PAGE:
Howdy all! So I often get questions from enthusiastic and confused friends and family about how needle felting works, along the lines of ‘HOW are those bits ATTACHED? There are no SEAMS!’ ‘Did you SEW that?’ and ‘HOW LONG did that TAKE YOU?!’
However, the explanation of the process of needle felting can be rather boring and tricky to get your head around if you haven’t actually seen it in action, and usually prompts people to change the subject.
Thus I thought I’d do a ‘process’ post, with PICUTRES to make it more interesting. Because everybody loves pictures, right?
So, without further ado, the process of making a ‘Kevin’ bird.
1. Materials: to begin with, one needs wool and felting needles. For felting, you usually use wool roving, which is basically wool that has been combed and often dyed (but not spun), so it starts off pretty much as fluff. Felting needles are barbed and usually 3 sided. You also need a foam block on which to work to avoid stabbing yourself with the needle, which can be a highly regrettable occurrence.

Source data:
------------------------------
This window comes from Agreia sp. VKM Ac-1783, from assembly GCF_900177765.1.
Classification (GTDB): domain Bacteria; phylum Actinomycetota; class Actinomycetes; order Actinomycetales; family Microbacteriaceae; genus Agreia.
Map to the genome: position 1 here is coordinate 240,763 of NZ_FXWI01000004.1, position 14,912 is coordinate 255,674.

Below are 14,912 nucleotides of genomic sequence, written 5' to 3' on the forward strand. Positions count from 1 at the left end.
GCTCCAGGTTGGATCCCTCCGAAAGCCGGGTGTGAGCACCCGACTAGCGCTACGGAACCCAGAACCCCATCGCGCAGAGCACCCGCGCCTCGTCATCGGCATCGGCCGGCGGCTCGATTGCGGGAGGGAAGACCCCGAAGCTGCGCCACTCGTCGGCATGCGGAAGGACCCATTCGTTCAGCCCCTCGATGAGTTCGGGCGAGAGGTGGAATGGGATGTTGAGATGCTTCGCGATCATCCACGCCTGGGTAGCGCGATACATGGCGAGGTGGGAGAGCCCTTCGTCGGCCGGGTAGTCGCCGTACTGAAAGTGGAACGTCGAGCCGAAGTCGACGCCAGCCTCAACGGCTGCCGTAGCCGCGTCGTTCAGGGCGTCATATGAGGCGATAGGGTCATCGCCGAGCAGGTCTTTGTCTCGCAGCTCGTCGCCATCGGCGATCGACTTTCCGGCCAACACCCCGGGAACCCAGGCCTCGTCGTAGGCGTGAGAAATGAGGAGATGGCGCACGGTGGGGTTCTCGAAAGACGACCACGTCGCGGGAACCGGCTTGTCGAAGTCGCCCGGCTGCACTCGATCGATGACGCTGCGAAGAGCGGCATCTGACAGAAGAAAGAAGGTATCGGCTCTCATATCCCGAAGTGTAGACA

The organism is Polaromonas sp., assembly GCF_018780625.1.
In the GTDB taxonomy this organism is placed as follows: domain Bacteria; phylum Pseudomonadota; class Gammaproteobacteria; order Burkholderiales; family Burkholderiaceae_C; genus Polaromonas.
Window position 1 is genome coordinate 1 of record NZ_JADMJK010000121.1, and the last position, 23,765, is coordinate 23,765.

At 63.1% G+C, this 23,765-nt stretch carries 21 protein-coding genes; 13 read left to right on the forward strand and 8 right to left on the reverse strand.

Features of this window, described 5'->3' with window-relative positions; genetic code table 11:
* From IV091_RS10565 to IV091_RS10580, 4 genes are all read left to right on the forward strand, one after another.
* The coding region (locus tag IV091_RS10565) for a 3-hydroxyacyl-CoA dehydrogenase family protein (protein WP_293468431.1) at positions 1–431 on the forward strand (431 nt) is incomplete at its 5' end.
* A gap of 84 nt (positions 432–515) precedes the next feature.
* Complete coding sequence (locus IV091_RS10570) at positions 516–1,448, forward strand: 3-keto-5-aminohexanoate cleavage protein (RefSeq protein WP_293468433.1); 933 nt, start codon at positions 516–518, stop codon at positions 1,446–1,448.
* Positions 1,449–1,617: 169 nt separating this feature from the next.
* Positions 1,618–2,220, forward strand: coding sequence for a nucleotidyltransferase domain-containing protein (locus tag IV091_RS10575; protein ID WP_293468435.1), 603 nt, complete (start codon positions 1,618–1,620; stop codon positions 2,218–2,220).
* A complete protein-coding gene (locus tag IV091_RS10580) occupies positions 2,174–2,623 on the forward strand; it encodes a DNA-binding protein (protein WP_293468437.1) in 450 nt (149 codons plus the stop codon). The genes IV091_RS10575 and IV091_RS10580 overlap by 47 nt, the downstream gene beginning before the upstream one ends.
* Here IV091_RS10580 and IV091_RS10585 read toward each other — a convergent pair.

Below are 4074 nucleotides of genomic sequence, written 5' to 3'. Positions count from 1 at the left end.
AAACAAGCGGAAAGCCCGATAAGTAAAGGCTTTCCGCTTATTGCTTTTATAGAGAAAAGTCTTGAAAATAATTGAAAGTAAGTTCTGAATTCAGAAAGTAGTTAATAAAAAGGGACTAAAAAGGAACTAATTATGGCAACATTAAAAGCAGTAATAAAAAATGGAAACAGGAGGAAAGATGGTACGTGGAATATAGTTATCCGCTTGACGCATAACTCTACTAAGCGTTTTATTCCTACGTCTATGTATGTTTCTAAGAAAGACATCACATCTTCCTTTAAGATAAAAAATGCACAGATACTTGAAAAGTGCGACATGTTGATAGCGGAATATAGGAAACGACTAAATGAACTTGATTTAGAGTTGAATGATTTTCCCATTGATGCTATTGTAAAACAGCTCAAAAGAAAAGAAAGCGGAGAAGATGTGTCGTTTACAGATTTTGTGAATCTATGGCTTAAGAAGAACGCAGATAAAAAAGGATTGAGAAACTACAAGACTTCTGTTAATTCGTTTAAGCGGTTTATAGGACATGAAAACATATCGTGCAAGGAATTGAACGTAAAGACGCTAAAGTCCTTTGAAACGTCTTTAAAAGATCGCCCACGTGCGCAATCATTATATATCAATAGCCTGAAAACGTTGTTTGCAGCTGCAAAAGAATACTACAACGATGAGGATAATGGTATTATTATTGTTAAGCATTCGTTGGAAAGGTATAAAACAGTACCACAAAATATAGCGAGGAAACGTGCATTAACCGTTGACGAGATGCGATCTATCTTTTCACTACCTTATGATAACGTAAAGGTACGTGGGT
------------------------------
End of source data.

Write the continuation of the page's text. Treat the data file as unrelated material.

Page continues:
2. Step 2 is to pull loose fibres from the clump of wool roving, and layer them (preferably in opposing directions) very roughly into the shape you want. The pile you start with needs to be bigger than the size of your final shape, as the wool will compact as it felts together.
3. Begin stabbing! Basically, wool fibres have ‘scales’. The barbs of the needle catch on these ‘scales’ as it is stabbed or poked into the wool, causing the fibres to tangle together, or ‘felt’.
4. As the wool becomes more solidly felted, you can use the needle to shape it. This is the body of the bird, starting to take shape.
7. (+8) – The head and beak beginning to take shape.
9. Flat shapes can also be made, such as this wing, and then added to the main shape.
10. When adding one shape to another, such as the neck to the body, it is best to leave loose fibres at the end of one shape (as felt will not felt to other felt!) and the needle can then be used to poke these loose fibres into the already felted shape, thus attaching the 2 pieces in a way that usually looks fairly ‘seamless’.
11. (+12) And voila, finished product!
Due to the nature of the process it can be fairly versatile and organic so the possibilities are pretty much endless. Oh, and it is also rather time consuming and a piece like this can take upwards of 4 hours, but I think it’s always worth it in the end :)